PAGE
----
We’ve Got Some Good News and Some Bad News for Fiscal Conservatives

Military Construction in FY 2020We’ve Got Some Good News and Some Bad News for Fiscal ConservativesSpending is Down; But Gimmicks Balloon

Budget & Tax, National Security,  | Quick Take
May 8, 2019  | 4 min read | Print Article

The details of the House draft of the military construction spending bill for Fiscal Year 2020 are beginning to emerge. Short version: spending is down (good), but gimmicks have grown (bad). Under this bill more than two-thirds of military construction spending in Europe would flow through a spending cap dodge.

First the good news. Military construction projects overall are reduced by just under $1.9 billion. The Trump Administration requested $9.9 billion and the newly released draft bill would appropriate $8 billion. It’s nice, after several years of Congress simply shoveling money in the direction of the Pentagon, to see some actual oversight and thoughtful consideration of whether the administration’s request is justifiable. That’s good.

But there’s also some bad news. The budget gimmick of dodging spending caps by using the Overseas Contingency Operations (OCO) budget line continues in this draft legislation. OCO is a supposedly “off-budget” expenditure of federal funds. “Off-budget” in that it doesn’t count against the caps set by the Budget Control Act of 2011. “Supposedly” because all these dollars add to our humongous deficit.

Of the $8 billion for military construction, $354 million is funded with OCO dollars. And the addiction to OCO was, unfortunately, allowed to grow. A footnote in the House Report clarifies a question that emerged as we studied the funding tables. “NOTE: Funding for certain Military Construction projects in Bahrain, Italy, and Jordan was requested in Title I and provided in Title IV OCO.” Title I is the base Pentagon budget, and that’s where $53.3 million for “Electrical Systems Upgrade” in Bahrain, $77.4 million for “Communications Station” in Italy, and $424 million for “Air Traffic Control Tower” and $42 million for “Munitions Storage Area” in Jordan were originally requested. Unfortunately, the House Appropriations Committee chose to move the aggregated amount of $196.7 million to OCO and call it “off budget” instead. That’s bad.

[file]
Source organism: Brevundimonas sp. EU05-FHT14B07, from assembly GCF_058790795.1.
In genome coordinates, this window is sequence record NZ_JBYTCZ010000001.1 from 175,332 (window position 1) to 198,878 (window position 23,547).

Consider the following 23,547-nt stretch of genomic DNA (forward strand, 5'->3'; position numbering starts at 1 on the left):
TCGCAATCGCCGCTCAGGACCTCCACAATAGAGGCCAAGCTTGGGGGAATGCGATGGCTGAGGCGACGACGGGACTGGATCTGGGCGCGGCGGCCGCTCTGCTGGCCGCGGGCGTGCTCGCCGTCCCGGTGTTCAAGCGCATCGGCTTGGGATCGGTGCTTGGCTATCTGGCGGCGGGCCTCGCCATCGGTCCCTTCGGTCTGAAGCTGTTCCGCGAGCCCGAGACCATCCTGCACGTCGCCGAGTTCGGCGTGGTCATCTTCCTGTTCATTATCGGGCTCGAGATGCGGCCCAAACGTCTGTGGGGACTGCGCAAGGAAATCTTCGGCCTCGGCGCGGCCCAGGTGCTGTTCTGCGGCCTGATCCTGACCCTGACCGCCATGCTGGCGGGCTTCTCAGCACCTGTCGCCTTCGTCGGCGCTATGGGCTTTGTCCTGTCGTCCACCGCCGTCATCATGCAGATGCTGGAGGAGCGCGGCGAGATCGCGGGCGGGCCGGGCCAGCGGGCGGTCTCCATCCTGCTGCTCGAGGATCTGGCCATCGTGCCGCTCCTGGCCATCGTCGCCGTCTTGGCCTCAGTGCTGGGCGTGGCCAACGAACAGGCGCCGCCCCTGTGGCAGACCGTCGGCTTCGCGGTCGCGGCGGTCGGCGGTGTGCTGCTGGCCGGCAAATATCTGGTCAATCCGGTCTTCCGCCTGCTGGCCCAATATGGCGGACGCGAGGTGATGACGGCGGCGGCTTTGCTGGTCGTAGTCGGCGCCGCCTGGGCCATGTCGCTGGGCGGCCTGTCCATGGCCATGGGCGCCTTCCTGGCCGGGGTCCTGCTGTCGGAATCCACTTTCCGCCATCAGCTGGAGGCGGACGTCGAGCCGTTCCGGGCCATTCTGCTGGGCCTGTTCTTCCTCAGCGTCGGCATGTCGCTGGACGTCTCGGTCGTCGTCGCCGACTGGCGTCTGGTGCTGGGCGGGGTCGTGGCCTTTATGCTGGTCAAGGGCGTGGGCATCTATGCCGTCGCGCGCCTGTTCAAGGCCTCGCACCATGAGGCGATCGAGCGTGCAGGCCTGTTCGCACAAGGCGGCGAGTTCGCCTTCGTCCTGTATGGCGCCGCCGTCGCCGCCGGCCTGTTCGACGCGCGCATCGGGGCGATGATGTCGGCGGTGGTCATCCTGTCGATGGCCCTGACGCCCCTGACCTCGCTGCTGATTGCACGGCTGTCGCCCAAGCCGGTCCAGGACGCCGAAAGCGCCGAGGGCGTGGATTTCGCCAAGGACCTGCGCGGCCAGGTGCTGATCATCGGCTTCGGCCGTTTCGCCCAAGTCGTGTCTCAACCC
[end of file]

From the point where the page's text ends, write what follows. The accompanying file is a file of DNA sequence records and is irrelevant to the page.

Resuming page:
If this was a video game instead of the real life use of your tax dollars, we’d call the European Deterrence Initiative (EDI) the Level Two of budget gimmicks. EDI, also magically off-budget, is a massive new program to supposedly reassure our European allies that we’re in Europe for the long haul. We find this curious because 1) we’ve demonstrably been in Europe since 1941 (kind of a long haul) 2) we’re charter members of NATO, which just celebrated its 70th anniversary, and 3) “deterrence” seems hardly to connote “reassurance.”

The military construction projects funded through EDI total a whopping $566.9 million and cover projects in Germany, Iceland, Spain, and numerous classified programs in unspecified countries. This is more than twice as much money as would be spent on construction in Europe that is not funded through EDI or OCO. Those total a measly $243.7 million and cover projects in Cyprus, Germany, Italy, England, and the annual U.S. contribution to the NATO Security Investment Program. That’s also bad.

To end on a good note. The administration requested, in the OCO title, three programs totaling $122.3 million at Guantanamo Bay, Cuba. As we’ve pointed out, our activities in Cuba qualify as overseas, but are in no way a contingency. The House Appropriations Committee agreed and stripped $88.5 million for a “High Value Detention Facility” (a barracks-like prison) but left in two other programs for a “Detention Legal Office and Comms Center” and a “Communication Facility.” We would argue that those don’t meet the definition of contingencies either, but we’ll take our victories where we can get them.

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